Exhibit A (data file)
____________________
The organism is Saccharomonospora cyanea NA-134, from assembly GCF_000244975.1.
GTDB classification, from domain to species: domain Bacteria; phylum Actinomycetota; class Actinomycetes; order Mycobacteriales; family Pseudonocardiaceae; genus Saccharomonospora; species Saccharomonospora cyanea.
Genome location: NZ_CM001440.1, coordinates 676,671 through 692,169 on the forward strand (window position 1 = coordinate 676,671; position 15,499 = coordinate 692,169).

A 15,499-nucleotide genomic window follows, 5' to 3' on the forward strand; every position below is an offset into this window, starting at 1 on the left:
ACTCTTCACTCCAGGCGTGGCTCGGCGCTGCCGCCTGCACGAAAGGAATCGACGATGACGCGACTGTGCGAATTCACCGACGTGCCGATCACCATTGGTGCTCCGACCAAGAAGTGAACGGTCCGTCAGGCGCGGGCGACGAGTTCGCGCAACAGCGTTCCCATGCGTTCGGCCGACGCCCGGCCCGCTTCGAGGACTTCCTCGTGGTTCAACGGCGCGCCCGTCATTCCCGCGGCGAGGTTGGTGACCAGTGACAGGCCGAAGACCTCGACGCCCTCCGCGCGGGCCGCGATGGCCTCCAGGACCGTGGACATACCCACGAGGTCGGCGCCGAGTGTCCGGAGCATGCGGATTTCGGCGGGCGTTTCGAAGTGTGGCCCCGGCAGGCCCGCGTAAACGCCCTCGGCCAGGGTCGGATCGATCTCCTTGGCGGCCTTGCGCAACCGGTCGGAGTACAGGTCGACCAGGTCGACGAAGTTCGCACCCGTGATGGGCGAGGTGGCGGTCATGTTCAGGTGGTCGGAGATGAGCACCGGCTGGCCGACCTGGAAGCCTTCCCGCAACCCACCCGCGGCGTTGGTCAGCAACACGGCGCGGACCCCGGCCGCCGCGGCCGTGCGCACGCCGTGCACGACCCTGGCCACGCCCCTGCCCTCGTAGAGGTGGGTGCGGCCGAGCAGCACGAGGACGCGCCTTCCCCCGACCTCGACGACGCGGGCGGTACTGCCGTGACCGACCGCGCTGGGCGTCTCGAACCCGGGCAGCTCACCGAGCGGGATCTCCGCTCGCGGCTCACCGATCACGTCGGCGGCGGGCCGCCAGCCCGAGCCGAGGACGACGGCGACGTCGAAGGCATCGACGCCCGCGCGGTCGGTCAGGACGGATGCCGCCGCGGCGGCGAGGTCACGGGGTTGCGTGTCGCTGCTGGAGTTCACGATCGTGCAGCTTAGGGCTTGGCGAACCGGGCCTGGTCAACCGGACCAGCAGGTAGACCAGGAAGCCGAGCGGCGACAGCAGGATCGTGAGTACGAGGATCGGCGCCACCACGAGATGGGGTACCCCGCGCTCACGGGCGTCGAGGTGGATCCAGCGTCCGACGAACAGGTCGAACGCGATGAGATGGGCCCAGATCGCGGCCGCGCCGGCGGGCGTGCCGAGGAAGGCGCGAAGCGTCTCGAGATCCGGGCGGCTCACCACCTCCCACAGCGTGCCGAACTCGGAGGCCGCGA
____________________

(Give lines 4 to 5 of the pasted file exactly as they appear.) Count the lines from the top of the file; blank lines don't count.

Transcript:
A 15,499-nucleotide genomic window follows, 5' to 3' on the forward strand; every position below is an offset into this window, starting at 1 on the left:
ACTCTTCACTCCAGGCGTGGCTCGGCGCTGCCGCCTGCACGAAAGGAATCGACGATGACGCGACTGTGCGAATTCACCGACGTGCCGATCACCATTGGTGCTCCGACCAAGAAGTGAACGGTCCGTCAGGCGCGGGCGACGAGTTCGCGCAACAGCGTTCCCATGCGTTCGGCCGACGCCCGGCCCGCTTCGAGGACTTCCTCGTGGTTCAACGGCGCGCCCGTCATTCCCGCGGCGAGGTTGGTGACCAGTGACAGGCCGAAGACCTCGACGCCCTCCGCGCGGGCCGCGATGGCCTCCAGGACCGTGGACATACCCACGAGGTCGGCGCCGAGTGTCCGGAGCATGCGGATTTCGGCGGGCGTTTCGAAGTGTGGCCCCGGCAGGCCCGCGTAAACGCCCTCGGCCAGGGTCGGATCGATCTCCTTGGCGGCCTTGCGCAACCGGTCGGAGTACAGGTCGACCAGGTCGACGAAGTTCGCACCCGTGATGGGCGAGGTGGCGGTCATGTTCAGGTGGTCGGAGATGAGCACCGGCTGGCCGACCTGGAAGCCTTCCCGCAACCCACCCGCGGCGTTGGTCAGCAACACGGCGCGGACCCCGGCCGCCGCGGCCGTGCGCACGCCGTGCACGACCCTGGCCACGCCCCTGCCCTCGTAGAGGTGGGTGCGGCCGAGCAGCACGAGGACGCGCCTTCCCCCGACCTCGACGACGCGGGCGGTACTGCCGTGACCGACCGCGCTGGGCGTCTCGAACCCGGGCAGCTCACCGAGCGGGATCTCCGCTCGCGGCTCACCGATCACGTCGGCGGCGGGCCGCCAGCCCGAGCCGAGGACGACGGCGACGTCGAAGGCATCGACGCCCGCGCGGTCGGTCAGGACGGATGCCGCCGCGGCGGCGAGGTCACGGGGTTGCGTGTCGCTGCTGGAGTTCACGATCGTGCAGCTTAGGGCTTGGCGAACCGGGCCTGGTCAACCGGACCAGCAGGTAGACCAGGAAGCCGAGCGGCGACAGCAGGATCGTGAGTACGAGGATCGGCGCCACCACGAGATGGGGTACCCCGCGCTCACGGGCGTCGAGGTGGATCCAGCGTCCGACGAACAGGTCGAACGCGATGAGATGGGCCCAGATCGCGGCCGCGCCGGCGGGCGTGCCGAGGAAGGCGCGAAGCGTCTCGAGATCCGGGCGGCTCACCACCTCCCACAGCGTGCCGAACTCGGAGGCCGCGA